“I’m subscribed to this website called Beyond Your Blog, and one day I got an email from them saying that they are going to be interviewing Washington Post editor, Lisa Bonos (she’s the editor of a blog called Soloish that talks about modern dating).

I was able to catch that interview, and during it she said what type of material she’s looking for and how you can get set up with a writer’s account at Washington Post.”

Monica reached out to the Soloish editor with a pitch for yet another controversial post… And the editor loved it!

washington post

He wouldn’t kiss me until I got tested for STDs” got mixed responses. “A lot of readers assumed that I was basically calling people who are currently living with STDs dirty, which was  not the case at all. I would never belittle someone living with a disease. I was just telling my story concerning STDs”.

Monica wasn’t upset about the backlash, though. “People misinterpreting your writing is an inevitable part of being a writer, that comes with the territory. Some people will choose to be upset about something that you didn’t even say even after you have explained your position. There’s nothing you can do about it. All you can do is be honest and write from the heart.”

Monica’s Top 3 Tips for Writers In Charge Audience

What is Monica’s advice to our readers who want to get published on well-known publications?

  • Don’t be scared to be controversial.Once again, it’s important to be honest and write from the heart, because that’s how you connect with the readers. So don’t shy away from controversial topics. Write what’s really on your mind.”
  • Have a thick skin. “Look, not everybody is going to like what you have to say, in fact, some people might get pretty upset about it. Don’t take it personally and don’t let all those comments, tweets, and emails get to you. Honestly, if you aren’t making at least one person upset, you can’t call yourself a true writer.”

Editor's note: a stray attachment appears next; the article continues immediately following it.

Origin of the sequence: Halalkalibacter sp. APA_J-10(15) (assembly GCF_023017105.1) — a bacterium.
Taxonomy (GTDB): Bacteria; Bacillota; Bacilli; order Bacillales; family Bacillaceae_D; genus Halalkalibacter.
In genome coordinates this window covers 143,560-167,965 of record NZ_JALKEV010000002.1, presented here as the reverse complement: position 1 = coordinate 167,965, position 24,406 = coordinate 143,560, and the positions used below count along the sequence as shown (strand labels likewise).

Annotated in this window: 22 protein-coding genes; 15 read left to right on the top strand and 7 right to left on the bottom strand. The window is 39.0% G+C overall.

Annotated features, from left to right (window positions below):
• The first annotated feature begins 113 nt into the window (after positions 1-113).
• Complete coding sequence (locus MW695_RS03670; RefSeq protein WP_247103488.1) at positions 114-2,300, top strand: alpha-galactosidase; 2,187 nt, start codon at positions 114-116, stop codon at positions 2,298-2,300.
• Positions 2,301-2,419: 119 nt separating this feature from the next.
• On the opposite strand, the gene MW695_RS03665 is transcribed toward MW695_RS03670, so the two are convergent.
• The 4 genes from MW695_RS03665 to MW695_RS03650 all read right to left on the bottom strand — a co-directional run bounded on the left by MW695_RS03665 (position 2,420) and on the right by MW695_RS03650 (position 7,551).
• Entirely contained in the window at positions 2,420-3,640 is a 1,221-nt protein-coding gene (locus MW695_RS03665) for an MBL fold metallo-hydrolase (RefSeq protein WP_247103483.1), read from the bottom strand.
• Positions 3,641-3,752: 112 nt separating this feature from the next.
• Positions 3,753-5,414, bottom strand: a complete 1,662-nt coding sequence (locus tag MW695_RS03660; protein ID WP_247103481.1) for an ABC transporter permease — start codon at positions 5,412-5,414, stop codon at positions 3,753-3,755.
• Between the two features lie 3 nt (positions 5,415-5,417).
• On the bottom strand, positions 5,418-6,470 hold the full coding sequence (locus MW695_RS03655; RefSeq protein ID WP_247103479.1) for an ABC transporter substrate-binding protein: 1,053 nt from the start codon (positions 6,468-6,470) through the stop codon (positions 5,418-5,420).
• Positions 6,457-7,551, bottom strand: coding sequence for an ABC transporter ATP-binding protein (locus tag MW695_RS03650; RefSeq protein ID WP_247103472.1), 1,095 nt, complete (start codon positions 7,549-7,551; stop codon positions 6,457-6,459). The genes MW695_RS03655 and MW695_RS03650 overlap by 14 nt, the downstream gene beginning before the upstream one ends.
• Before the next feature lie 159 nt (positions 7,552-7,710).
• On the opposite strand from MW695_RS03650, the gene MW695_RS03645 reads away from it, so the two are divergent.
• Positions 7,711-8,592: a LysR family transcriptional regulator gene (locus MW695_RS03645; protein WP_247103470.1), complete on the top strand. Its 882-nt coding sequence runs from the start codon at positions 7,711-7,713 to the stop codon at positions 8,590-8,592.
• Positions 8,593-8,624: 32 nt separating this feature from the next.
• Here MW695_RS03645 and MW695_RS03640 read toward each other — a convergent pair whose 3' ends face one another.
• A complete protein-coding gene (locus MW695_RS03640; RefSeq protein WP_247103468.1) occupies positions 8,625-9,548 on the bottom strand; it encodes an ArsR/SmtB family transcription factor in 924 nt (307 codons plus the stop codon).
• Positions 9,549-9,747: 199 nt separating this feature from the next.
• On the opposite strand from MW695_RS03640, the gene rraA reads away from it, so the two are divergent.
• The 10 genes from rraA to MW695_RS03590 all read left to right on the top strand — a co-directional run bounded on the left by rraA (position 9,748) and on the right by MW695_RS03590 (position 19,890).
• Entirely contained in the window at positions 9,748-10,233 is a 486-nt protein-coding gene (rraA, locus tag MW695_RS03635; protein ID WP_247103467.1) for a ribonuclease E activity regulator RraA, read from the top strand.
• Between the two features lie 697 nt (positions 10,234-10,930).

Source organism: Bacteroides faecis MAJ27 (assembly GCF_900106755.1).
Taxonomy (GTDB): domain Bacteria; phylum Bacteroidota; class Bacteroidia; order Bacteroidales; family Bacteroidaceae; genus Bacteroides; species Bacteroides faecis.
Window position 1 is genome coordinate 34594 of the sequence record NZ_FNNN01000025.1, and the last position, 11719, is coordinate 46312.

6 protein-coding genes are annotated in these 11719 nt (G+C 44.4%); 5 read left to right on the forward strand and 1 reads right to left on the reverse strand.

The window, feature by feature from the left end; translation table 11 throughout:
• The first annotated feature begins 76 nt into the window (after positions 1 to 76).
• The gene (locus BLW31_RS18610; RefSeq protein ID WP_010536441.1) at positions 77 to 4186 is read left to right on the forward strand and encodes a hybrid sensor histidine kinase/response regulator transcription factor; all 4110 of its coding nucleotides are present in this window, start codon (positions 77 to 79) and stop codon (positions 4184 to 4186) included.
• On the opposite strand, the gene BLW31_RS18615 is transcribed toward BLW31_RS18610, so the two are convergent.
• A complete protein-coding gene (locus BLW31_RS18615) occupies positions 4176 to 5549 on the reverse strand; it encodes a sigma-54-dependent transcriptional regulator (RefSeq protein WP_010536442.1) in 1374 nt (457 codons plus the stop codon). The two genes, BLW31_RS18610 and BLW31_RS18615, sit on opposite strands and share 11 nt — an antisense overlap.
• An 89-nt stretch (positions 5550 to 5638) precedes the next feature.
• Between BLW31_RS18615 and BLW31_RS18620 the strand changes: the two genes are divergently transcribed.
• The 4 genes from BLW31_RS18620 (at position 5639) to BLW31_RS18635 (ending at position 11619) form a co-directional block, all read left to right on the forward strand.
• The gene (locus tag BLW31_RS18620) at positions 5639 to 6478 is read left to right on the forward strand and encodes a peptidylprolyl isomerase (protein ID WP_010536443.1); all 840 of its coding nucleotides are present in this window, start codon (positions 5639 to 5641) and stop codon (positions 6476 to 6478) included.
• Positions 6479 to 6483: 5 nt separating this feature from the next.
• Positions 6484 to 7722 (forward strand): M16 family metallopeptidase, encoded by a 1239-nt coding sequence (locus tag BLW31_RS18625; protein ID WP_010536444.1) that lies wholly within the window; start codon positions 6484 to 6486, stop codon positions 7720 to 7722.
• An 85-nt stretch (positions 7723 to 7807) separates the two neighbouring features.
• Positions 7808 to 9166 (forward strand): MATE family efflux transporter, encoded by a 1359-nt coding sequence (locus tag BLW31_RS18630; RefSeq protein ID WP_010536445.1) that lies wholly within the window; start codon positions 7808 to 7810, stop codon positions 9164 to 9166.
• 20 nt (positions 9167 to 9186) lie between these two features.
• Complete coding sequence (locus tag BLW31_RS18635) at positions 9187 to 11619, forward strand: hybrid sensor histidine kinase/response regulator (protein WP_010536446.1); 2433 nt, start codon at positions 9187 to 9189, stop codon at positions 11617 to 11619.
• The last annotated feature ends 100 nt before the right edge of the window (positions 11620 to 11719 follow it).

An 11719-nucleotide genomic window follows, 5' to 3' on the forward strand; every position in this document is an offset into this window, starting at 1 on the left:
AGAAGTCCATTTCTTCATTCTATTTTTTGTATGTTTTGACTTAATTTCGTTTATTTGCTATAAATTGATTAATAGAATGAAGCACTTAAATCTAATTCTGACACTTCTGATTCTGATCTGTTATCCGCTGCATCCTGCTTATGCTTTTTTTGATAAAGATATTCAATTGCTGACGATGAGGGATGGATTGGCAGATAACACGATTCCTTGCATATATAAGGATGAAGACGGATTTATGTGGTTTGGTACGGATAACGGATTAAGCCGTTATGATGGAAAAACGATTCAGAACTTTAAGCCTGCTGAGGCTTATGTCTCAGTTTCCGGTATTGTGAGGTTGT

• Do your homework. “Don’t just pitch random editors willy nilly.  Read the blogs that you want to get published on and get a sense of the content they are interested in. You might have a great story idea, but if you are pitching to the wrong publications over and over again, you won’t get anywhere.”

What’s next for Monica?

“I’d like to get more clients. I’m looking for other publications I could contribute to. I think it’s important to have several streams of income.

I’d also like to write a personal finance book for single parents. I have significant student loan debt, but I’m paying that off slowly but surely, which takes some creativity given that I have 2 children to feed. Once everything is paid off, I’d like to write a book about how I was able to do that, and hopefully help other single parents take control of their finances.”

Where to Find Monica

If you’d like to find Monica online and learn from her (or maybe even reach out to her), she can be found on her main website at You can also check out her blog, A Rich Single Mom.


Welcome! I'm Bamidele Onibalusi, a young writer and blogger. I believe writers are unique and highly talented individuals that should be given the respect they deserve. This blog offers practical advice to help you become truly in charge of your writing career.